It may have taken many years to get here but we are at the Grand Canyon and it is everything I believed it to be and more.
These were the 1st men to attempt to sail the length of the Colorado. Some gave up halfway but the others finished
We drove the 60 miles from Williams, Arizona to the South Rim entrance to the Grand Canyon and started our tour by going to the National Geographic Centre where we watched a movie in the I-Max theatre on the history of the Canyon and the people who inhabited the area over 4000 years ago. It was very interesting to learn of this as it was completely unknown to ourselves.
A beautiful amphitheatre of rock formations
From there we drove to the Visitors’ Centre where a mother and daughter were giving a talk on the birds of prey in the area. We enjoyed it but once she had been there about an hour the daughter had clearly had enough and kept asking to leave. We then began our walk around the first viewing area and all I can say is, “it is AMAZING!” You just cannot take your eyes off of it! There were about 4 sites, all wheelchair friendly, in this area to stand and admire this absolute beauty of creation but 1 of these was a particularly large area from where people most liked to take photos, especially selfies. It was very annoying to see how many people persisted upon climbing over the safety barrier to stand on a higher rock to pose for photos. One person would be told to get back to the safe side and a few minutes later someone else would do the same. I wondered what would happen if one of them fell. Would their family sue the National Parks Department??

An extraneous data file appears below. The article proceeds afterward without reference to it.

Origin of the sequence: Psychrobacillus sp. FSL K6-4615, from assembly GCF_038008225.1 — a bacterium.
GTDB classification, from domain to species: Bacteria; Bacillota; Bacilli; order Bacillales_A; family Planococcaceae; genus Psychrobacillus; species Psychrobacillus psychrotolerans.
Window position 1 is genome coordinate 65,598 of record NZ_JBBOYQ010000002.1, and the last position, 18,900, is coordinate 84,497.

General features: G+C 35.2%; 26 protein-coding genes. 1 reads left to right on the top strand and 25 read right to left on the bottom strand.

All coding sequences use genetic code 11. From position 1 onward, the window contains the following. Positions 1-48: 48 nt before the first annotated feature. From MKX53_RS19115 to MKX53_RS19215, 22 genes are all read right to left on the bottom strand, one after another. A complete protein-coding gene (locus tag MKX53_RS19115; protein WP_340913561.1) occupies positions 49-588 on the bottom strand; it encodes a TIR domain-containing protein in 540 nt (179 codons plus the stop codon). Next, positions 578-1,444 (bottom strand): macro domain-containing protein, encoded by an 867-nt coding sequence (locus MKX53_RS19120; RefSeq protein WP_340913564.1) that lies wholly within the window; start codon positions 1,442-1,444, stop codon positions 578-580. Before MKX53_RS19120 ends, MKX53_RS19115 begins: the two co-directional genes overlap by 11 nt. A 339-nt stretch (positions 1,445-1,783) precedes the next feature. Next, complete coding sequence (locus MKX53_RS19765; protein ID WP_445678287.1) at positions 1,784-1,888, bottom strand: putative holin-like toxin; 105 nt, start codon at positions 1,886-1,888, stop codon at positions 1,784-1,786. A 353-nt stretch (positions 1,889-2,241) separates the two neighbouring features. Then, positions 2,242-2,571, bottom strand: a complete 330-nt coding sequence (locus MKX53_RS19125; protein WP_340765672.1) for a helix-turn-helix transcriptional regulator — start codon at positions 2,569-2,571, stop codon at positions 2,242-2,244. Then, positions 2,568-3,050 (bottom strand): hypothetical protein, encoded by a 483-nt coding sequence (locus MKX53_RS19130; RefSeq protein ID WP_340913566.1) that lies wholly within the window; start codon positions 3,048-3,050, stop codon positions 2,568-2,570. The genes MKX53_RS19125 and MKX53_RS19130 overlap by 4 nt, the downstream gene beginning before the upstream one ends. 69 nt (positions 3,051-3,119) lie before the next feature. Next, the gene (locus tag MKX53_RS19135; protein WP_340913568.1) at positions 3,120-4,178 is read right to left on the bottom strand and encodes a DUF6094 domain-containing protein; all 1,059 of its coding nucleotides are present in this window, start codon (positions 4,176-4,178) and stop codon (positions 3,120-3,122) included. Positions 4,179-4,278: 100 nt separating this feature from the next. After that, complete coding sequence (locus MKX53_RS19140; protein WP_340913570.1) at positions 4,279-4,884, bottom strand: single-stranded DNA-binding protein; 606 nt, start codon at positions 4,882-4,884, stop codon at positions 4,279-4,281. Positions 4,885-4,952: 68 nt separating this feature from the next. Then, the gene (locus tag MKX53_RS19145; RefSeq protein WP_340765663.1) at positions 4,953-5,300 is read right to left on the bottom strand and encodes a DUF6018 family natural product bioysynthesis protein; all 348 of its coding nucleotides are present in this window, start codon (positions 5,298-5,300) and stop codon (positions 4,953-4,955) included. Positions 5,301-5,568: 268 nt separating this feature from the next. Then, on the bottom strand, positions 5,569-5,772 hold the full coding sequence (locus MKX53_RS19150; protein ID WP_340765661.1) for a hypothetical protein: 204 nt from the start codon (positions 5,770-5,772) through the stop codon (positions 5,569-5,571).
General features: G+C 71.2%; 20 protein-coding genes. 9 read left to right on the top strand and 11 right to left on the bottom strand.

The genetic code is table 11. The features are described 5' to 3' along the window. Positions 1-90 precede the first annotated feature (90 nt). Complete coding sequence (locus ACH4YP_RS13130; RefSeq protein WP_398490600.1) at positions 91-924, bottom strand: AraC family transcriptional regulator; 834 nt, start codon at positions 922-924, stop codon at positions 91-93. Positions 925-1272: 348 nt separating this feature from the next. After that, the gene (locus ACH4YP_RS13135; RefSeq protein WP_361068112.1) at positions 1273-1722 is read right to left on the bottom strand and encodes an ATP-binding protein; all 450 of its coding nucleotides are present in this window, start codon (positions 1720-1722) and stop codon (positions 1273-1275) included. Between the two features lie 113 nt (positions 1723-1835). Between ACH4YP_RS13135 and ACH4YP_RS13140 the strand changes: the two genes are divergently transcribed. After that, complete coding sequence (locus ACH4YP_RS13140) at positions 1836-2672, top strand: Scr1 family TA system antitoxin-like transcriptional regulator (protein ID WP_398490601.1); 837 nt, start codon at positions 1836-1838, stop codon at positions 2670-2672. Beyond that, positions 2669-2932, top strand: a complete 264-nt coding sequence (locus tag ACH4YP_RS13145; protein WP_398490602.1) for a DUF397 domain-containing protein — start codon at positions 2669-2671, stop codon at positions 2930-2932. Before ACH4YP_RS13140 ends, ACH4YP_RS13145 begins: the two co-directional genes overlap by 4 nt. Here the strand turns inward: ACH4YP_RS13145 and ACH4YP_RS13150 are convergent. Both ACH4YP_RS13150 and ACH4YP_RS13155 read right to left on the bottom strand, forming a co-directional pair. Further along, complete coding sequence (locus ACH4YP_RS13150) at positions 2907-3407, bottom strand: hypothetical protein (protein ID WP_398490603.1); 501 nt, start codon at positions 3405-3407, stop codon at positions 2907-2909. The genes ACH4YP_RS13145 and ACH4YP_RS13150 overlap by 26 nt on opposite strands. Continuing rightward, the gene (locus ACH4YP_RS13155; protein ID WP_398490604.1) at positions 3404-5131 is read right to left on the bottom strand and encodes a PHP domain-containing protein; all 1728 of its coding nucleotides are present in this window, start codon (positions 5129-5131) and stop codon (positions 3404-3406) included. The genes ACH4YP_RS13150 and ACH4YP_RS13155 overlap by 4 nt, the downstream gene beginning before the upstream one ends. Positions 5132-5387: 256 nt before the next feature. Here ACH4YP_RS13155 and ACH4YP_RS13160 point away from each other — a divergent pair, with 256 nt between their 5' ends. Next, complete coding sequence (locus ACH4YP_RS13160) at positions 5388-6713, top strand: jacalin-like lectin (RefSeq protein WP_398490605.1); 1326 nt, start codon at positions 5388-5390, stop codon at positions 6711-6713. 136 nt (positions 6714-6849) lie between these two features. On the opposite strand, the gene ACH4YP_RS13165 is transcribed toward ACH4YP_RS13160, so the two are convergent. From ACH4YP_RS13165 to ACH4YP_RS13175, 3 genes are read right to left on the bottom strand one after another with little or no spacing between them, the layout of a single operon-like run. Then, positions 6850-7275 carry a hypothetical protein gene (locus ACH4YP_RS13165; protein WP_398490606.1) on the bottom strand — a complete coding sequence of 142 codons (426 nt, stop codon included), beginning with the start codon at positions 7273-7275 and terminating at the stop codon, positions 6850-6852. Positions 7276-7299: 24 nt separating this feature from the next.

Mother and daughter Falconry talk
From there we took a shuttle bus to Lipan Point where we got stunning panoramic views of the Canyon. There was a huge variety of colours, rock formations and striations, depths and sheerness of cliffs. Added to this beauty birds were flying on the thermals and diving down into the Canyon but we never saw any with prey in the claws or beak. To access the view of the Canyon at Lipan Point can be a bit tricky as there are no barriers and the rocks are loose in many places. It did not seem wheelchair friendly here.
2 crows at Lipan Point
We left Lipan Point and continued to the next site but stopped on the way at the remains of an 800-year old Tusayan settlement and Museum. The Tusayan are one of the Puebloan People who originally resided in the Grand Canyon but today their descendants now live in other communities. The Museum was about the Puebloan People as a group and is excellently laid out and informative. It was so interesting to learn that the Tusayan people made full use of all the natural material available for food, clothing, mending and all needs in life.
Entrance to the Tusayan Museum
Part of the Tusayan Settlement
We drove to the next site, Desert View, which was just as awesome as the others. It was here that we could actually see the Colorado River down at the bottom of the Canyon, probably due to the angle from which we could now see into the depths.
Beautiful colours in the Grand Canyon
Some beautiful rock formations and the Colorado River at the base of the Canyon
Note the 3 formations at the back – from left Cape Royal, Wotan’s Throne and Vishnu’s Temple
At Desert View there was a tall tower which at first view one would think that it was an ancient building but, in fact, it was constructed by Mary Colter and created it to look ancient by building a concrete and steel inner structure and then covered this with a veneer of local stone. Inside the Tower are a number of wall paintings which, through her research, Ms Colter had learnt that this was what would have been the case in an indigenous people’s tower.
Replica of an ancient tower by Mary Colter
Paintings inside the tower
Time passed and we were treated to a most stunning sunset over the Canyon to end a truly awesome day.
And the sun sets on our day at Grand Canyon